Following the scrawling of racist graffiti on the homes of three African refugee families in Concord, members of the community organized “Love Your Neighbor” rallies September 24 and again September 28. AFSC’s Maggie Fogarty was one of the speakers at the second rally, which was organized by the Concord Interfaith Council. The following is a slightly edited version of her statement:
In response to recent incidents of racist graffiti targeting the families of African refugees, the AFSC, New American Africans, the Concord Unitariarian Universalist Church, and others will hold a "Love Your Neighbor" gathering to show support for the families and for all the immigrants and refugees who have made their homes in Concord. Cast out fear and hatred! Come share the love! Meet in the park at the corner of West and St. State Streets. Wear bright, bold yellow.
Windows and MIrrors Closing Reception followed by a panel and community discussion meant to emphasize the rise of violence among youth in countries where war is prevalent---those who wage war, and those whose environments suffer from war—and draw attention to global and domestic forms of youth violence (i.e. child soldiers, local gang violence). The moderated panel discuss will be among participating groups and individuals who have witnessed, suffered at the hands of, or are/were affected by violence, especially war.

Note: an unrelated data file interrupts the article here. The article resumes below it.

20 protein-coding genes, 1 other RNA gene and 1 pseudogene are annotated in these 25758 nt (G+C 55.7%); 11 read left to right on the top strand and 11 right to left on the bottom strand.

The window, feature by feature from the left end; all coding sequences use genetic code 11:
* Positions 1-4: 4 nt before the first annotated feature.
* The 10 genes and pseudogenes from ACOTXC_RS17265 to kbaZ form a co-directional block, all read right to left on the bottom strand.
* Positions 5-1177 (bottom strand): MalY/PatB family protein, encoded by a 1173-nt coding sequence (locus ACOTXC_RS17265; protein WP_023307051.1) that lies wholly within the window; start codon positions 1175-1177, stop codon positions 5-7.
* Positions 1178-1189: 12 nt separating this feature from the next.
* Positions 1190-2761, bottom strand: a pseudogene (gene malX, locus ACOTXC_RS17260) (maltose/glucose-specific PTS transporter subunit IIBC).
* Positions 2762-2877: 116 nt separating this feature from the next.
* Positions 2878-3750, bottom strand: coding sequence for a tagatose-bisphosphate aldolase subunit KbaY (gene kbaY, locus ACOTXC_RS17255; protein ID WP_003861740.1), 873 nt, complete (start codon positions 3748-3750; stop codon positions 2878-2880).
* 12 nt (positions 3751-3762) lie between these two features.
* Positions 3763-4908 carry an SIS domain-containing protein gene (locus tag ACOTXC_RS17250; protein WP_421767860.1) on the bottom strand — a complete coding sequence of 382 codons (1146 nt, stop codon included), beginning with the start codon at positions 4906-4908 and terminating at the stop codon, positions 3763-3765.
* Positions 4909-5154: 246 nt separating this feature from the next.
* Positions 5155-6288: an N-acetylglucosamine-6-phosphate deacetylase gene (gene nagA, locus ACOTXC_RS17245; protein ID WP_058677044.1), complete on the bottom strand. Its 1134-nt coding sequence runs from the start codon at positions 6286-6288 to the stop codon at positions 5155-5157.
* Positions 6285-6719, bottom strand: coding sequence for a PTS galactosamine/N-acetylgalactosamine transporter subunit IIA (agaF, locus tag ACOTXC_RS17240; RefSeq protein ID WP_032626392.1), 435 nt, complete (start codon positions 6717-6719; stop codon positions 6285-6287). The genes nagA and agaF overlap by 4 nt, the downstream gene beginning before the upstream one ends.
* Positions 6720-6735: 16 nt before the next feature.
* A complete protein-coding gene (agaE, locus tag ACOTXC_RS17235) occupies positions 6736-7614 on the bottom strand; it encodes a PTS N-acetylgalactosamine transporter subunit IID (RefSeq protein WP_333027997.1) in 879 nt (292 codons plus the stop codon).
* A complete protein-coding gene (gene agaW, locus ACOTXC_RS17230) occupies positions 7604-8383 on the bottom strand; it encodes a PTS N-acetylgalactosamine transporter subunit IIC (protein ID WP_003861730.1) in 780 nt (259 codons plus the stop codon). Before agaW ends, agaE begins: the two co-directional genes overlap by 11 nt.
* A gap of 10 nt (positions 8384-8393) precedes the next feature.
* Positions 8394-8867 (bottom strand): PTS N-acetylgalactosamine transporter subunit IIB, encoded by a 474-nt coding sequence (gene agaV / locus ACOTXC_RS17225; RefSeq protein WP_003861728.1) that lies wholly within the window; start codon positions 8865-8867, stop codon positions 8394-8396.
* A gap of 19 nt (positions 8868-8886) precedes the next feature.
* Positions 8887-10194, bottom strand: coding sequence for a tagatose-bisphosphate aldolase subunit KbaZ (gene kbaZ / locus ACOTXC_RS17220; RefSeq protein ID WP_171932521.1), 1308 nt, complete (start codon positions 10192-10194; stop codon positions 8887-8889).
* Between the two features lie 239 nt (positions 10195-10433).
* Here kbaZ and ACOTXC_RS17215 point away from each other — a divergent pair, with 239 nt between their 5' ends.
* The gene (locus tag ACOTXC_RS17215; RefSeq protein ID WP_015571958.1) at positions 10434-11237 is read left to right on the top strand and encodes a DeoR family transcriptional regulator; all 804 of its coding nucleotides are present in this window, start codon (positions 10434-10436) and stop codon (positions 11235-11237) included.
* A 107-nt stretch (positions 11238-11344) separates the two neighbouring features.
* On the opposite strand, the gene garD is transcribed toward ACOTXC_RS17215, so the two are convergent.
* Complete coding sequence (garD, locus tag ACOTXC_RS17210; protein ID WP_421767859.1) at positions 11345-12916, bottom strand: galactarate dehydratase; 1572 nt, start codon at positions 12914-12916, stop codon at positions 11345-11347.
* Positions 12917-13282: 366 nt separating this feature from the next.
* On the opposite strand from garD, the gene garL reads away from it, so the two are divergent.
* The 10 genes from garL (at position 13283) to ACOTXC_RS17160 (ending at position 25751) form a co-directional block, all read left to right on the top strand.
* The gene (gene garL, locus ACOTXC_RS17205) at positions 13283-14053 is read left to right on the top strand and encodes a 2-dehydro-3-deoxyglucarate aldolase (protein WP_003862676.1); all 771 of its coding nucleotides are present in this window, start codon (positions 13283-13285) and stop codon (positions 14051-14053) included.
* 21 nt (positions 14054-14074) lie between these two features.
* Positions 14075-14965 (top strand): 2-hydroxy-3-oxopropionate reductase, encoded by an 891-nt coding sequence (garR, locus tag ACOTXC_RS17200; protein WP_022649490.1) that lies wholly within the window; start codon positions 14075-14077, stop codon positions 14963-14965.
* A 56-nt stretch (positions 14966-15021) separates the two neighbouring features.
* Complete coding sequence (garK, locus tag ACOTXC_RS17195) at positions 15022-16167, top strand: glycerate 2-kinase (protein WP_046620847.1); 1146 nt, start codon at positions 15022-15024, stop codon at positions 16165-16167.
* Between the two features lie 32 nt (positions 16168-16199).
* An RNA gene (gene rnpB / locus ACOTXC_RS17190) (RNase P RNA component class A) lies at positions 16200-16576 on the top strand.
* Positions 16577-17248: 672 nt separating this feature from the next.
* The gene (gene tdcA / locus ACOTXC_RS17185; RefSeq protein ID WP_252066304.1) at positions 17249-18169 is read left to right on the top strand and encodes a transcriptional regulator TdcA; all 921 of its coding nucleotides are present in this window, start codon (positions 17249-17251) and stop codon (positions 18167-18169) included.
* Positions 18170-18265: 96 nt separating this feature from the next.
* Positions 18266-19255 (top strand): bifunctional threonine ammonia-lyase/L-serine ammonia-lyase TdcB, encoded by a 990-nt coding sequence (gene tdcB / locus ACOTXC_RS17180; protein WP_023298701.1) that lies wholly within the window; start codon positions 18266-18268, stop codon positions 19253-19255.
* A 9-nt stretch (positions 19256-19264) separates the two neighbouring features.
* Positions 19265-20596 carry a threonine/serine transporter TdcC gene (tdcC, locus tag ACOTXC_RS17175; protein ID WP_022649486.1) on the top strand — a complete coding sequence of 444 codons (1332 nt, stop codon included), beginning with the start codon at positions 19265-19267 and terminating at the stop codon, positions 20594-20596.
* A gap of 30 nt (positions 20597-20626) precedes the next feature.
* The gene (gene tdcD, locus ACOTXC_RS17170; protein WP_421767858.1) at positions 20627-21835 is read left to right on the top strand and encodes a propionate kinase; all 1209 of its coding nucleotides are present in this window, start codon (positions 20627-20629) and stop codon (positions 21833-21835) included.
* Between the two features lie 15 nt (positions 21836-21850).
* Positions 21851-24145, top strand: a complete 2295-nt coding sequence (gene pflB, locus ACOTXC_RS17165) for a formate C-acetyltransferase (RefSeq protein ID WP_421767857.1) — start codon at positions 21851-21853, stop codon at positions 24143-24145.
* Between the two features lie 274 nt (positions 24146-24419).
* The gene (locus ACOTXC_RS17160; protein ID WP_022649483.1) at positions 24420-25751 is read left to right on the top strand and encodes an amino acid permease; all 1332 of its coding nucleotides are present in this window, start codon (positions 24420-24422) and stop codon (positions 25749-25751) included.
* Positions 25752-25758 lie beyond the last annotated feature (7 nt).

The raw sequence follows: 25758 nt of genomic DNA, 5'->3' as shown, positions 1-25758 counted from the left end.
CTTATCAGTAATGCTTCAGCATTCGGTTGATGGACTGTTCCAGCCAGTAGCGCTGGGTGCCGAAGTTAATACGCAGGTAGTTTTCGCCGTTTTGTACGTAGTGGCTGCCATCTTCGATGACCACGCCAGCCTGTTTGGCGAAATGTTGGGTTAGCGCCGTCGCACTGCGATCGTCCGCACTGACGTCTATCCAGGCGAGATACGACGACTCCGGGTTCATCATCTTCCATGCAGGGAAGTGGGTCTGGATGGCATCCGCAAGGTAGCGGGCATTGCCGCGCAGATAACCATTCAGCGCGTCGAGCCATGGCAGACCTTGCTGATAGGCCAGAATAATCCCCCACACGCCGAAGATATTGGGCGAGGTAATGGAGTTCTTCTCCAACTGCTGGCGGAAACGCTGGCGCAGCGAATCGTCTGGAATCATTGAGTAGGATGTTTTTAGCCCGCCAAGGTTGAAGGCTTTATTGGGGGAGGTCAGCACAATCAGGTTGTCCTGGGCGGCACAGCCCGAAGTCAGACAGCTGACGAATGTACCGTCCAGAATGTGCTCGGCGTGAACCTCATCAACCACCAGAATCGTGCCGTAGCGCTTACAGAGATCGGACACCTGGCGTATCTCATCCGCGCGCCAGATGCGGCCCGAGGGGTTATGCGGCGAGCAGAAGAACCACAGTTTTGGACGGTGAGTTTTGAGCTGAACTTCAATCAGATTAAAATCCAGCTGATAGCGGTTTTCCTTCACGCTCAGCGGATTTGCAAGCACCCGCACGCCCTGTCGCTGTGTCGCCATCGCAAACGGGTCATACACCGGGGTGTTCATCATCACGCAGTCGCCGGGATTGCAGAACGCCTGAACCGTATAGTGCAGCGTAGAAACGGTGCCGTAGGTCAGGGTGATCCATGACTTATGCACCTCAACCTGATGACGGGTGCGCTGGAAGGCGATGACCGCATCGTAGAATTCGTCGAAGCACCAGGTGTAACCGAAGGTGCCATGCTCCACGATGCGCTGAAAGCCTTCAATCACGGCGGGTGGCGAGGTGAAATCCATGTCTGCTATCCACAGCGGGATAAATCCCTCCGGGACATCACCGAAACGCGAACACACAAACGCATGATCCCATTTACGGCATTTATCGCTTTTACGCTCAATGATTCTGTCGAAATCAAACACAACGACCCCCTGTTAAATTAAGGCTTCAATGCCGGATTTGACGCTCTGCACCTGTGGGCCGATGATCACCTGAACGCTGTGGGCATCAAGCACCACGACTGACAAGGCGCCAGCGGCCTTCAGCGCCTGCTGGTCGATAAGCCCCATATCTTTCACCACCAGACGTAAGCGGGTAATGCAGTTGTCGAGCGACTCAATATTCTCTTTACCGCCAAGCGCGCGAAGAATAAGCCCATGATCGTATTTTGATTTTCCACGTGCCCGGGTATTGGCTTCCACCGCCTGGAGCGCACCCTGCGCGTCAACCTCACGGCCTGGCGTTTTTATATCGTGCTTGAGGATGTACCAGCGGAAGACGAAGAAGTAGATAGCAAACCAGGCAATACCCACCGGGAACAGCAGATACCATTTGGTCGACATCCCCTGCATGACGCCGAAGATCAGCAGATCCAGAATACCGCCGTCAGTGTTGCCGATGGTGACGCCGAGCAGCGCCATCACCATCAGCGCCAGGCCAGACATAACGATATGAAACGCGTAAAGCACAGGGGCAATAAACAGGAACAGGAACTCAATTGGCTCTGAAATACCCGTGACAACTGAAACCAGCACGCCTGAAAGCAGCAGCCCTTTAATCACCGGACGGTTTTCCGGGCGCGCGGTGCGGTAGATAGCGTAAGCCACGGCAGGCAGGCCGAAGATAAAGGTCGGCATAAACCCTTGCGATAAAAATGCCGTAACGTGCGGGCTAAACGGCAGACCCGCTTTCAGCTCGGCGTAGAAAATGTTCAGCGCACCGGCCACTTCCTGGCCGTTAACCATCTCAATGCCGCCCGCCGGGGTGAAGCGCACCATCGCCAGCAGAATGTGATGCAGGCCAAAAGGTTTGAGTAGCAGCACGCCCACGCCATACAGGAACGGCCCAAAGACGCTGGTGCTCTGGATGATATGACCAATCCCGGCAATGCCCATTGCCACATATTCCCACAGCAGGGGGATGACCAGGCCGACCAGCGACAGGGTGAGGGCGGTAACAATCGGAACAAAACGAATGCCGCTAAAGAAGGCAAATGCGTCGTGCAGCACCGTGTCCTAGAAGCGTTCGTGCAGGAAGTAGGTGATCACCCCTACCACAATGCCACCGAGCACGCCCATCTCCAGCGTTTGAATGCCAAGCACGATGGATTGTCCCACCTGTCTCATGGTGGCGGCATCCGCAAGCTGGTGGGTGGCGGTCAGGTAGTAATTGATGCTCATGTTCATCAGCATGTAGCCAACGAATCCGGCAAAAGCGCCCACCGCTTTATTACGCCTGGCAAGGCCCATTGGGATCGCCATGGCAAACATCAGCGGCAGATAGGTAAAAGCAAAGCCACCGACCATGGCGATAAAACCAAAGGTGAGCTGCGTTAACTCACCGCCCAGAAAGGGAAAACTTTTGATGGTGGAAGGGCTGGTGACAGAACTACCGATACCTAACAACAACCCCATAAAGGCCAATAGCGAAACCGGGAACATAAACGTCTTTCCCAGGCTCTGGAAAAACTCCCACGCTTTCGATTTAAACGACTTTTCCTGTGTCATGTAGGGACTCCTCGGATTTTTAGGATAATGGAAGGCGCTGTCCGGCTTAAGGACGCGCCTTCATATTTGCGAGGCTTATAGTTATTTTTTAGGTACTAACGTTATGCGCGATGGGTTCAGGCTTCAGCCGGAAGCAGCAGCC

On July 2, bright yellow and crisp white T-shirts marked two teams vying for a win on the soccer field. For the second year, AFSC’s Dayton (Ohio) Refugee Justice Program sponsored a tournament for young refugees from Africa. Their home countries include Burundi, Rwanda, Sudan, Eritrea, the Democratic Republic of Congo, and Ghana. More than 60 participants appreciated the opportunity to play their favorite sport and to share their experiences in the greater Dayton area.
AFSC held an 8-day exchange between 47 Somali and Kenya youth to promote constructive dialogue. Participants learned from each other’s experiences of youth employment, sports as a tool for development, and the promotion of human rights. The program was included partnerships with a Somaliland youth organization and a Kenyan youth program.
After visits to both Nairobi and North Eastern Kenya the youth left with a greater awareness and understanding of the dilemmas facing youth today and a drive to promote sharing and change in their communities.
In a letter delivered this morning to members of the House-Senate budget conference committee, thirty-four New Hampshire advocacy and human service organizations called for restoration of funds for the Unemployed Parents (UP) Program, which provides direct assistance and employment training to more than 250 families in which both parents are unemployed or under-employed.
AFSC is a Quaker organization devoted to service, development, and peace programs throughout the world. Our work is based on the belief in the worth of every person, and faith in the power of love to overcome violence and injustice. Learn more
Where we work
AFSC has office around the world. To see a complete list see the Where We Work page.